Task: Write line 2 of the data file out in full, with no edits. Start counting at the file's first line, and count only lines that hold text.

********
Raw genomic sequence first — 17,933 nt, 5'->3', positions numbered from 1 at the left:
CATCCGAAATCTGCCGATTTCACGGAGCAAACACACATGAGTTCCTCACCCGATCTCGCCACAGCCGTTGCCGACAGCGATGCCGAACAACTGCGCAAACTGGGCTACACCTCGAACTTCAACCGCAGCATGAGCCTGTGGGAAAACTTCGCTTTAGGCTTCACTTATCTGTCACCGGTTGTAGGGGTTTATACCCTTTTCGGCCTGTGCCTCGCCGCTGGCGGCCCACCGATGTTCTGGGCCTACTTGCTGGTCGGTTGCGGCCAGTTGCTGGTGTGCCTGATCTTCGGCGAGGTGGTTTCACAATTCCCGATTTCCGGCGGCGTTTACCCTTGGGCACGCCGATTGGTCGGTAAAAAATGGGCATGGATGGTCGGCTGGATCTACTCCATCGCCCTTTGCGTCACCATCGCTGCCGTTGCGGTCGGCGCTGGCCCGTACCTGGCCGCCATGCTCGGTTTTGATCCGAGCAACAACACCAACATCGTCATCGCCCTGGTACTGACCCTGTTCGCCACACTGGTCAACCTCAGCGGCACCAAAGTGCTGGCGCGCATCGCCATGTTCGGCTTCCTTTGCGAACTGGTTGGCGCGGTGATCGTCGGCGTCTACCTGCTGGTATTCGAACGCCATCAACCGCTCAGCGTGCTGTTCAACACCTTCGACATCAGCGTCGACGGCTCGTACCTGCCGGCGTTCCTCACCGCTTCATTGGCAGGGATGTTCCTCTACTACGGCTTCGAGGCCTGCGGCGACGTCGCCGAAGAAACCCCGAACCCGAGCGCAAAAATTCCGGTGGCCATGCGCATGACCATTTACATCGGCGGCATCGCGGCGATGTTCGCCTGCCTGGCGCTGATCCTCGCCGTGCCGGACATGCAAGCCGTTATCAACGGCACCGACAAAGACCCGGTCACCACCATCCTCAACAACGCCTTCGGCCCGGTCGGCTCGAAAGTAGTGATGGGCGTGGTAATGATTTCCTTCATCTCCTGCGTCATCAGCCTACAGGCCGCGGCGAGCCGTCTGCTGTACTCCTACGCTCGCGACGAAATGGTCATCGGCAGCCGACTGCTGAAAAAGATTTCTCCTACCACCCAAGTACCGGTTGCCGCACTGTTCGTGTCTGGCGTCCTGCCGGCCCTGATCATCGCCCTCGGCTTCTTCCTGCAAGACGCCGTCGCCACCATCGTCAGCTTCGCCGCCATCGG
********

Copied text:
CATCCGAAATCTGCCGATTTCACGGAGCAAACACACATGAGTTCCTCACCCGATCTCGCCACAGCCGTTGCCGACAGCGATGCCGAACAACTGCGCAAACTGGGCTACACCTCGAACTTCAACCGCAGCATGAGCCTGTGGGAAAACTTCGCTTTAGGCTTCACTTATCTGTCACCGGTTGTAGGGGTTTATACCCTTTTCGGCCTGTGCCTCGCCGCTGGCGGCCCACCGATGTTCTGGGCCTACTTGCTGGTCGGTTGCGGCCAGTTGCTGGTGTGCCTGATCTTCGGCGAGGTGGTTTCACAATTCCCGATTTCCGGCGGCGTTTACCCTTGGGCACGCCGATTGGTCGGTAAAAAATGGGCATGGATGGTCGGCTGGATCTACTCCATCGCCCTTTGCGTCACCATCGCTGCCGTTGCGGTCGGCGCTGGCCCGTACCTGGCCGCCATGCTCGGTTTTGATCCGAGCAACAACACCAACATCGTCATCGCCCTGGTACTGACCCTGTTCGCCACACTGGTCAACCTCAGCGGCACCAAAGTGCTGGCGCGCATCGCCATGTTCGGCTTCCTTTGCGAACTGGTTGGCGCGGTGATCGTCGGCGTCTACCTGCTGGTATTCGAACGCCATCAACCGCTCAGCGTGCTGTTCAACACCTTCGACATCAGCGTCGACGGCTCGTACCTGCCGGCGTTCCTCACCGCTTCATTGGCAGGGATGTTCCTCTACTACGGCTTCGAGGCCTGCGGCGACGTCGCCGAAGAAACCCCGAACCCGAGCGCAAAAATTCCGGTGGCCATGCGCATGACCATTTACATCGGCGGCATCGCGGCGATGTTCGCCTGCCTGGCGCTGATCCTCGCCGTGCCGGACATGCAAGCCGTTATCAACGGCACCGACAAAGACCCGGTCACCACCATCCTCAACAACGCCTTCGGCCCGGTCGGCTCGAAAGTAGTGATGGGCGTGGTAATGATTTCCTTCATCTCCTGCGTCATCAGCCTACAGGCCGCGGCGAGCCGTCTGCTGTACTCCTACGCTCGCGACGAAATGGTCATCGGCAGCCGACTGCTGAAAAAGATTTCTCCTACCACCCAAGTACCGGTTGCCGCACTGTTCGTGTCTGGCGTCCTGCCGGCCCTGATCATCGCCCTCGGCTTCTTCCTGCAAGACGCCGTCGCCACCATCGTCAGCTTCGCCGCCATCGG